2. Well said. This is just one more in the seemingly never-ending litany of therapeutic ideas being adopted wholeheartedly by institutions and individual teachers with no absolutely no capacity to apply them.

    Whatever can be done to a) correctly identify, and b) effectively deal with, self-esteem and dozens of other issues simply cannot be done in large institutions or ordinary classrooms. Teachers often complain that they’re being asked to do the job of parents or child welfare workers, but they happily take on these sorts of things. A teacher in a classroom cannot possibly deal with this stuff even if they have relevant training.

    It is absolutely true that many of the worst behaved students have unjustified pride in themselves. Only a therapist could get behind this facade to see if there’s a lost little soul in there crying for help. There are far more urgent cases with excruciatingly obvious needs to fill a therapist’s diary. If a stroppy thug wants to admit a need for help, help will be found.

    For the majority of school students, the most obvious need is for real information about their skills and knowledge, and their behaviour. The self-esteem movement is just a cover up for education bureaucracies not wanting to face up to their own responsibilities. No marking at all or high marks for simple tasks are the futile substitute for real teaching and real testing. No admonishment for bad behaviour is a reinforcement of anti-educational behaviour.

    (I’m re-reading “Class Warfare” just now so I’m one who’s a bit stroppy.)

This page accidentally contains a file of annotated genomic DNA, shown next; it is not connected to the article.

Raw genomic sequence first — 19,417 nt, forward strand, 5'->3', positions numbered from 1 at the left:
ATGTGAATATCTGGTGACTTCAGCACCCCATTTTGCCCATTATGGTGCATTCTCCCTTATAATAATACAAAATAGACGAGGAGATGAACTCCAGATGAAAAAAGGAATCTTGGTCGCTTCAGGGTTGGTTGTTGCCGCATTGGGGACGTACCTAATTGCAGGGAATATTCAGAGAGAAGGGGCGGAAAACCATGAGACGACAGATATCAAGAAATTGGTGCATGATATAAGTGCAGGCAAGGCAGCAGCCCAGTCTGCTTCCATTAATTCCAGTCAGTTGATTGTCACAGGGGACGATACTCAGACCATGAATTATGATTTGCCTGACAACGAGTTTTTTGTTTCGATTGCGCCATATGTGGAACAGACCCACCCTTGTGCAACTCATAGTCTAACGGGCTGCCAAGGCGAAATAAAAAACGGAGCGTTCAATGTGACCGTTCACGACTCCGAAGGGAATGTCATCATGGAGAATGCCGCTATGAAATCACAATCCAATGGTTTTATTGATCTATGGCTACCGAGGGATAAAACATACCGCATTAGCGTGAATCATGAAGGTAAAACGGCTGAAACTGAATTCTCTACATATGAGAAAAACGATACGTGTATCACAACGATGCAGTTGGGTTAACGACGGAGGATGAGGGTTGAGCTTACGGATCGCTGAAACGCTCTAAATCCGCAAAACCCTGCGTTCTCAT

btw, I often work with problem kids. Even those who ARE willing to work here, away from home and school, may take months (or 2-3 terms) to show much improvement in their normal environments. So the ones who are not willing? Not a hope.

  3. I had always thought that those who routinely imposed their will on others thought rather too much of themselves

    My thoughts exactly, Glen. It seems to me that the majority of poorly behaved pupils are only too keen to exhibit their ignorance and disrespect; they’re proud of it, and while I do think that in a few cases that may well be a way of covering up their insecurities, I certainly don’t believe it’s true of all of them.

    And sitting in a classroom where one teacher is attempting to teach another twenty-nine kids is certainly not the way to go about helping those kids who genuinely do have self-esteem issues. Surely, the best way to effectively deal with those problems is in a one-to-one situation with a therapist or some other such person who is qualified to treat them.

  4. Bugger me. I’ve got low self-esteem; I’m always hugely surprised when I do anything well and am absurdly, slobberingly grateful if anyone considers me worthy of being nice to. I don’t recollect my parents ever telling me they loved me (I never doubted they did), although I do remember two occasions in fifty years on which they told me they were proud of my achievements. I accurately recall being the difficult child whilst my brothers were easy, cute and lovable.

    AND YET, without conscious awareness of correcting an esteem imbalance, I have managed a life of academic and careeer success, free of substance abuse or dependence, have never had so much as a speeding fine, sustained a happy 27 year marriage and produced happy, well-balanced children.

    I don;tthink cause and effect is in operation here.

  5. “As ever, we have an approach to education based on the belief that children are natural saints”

    I’d rather this than consider them natural “sinners”.

  6. What are you on about stephen? No-one even mentioned sinners. Oldandrew was just coining a phase – I think most of us understood that!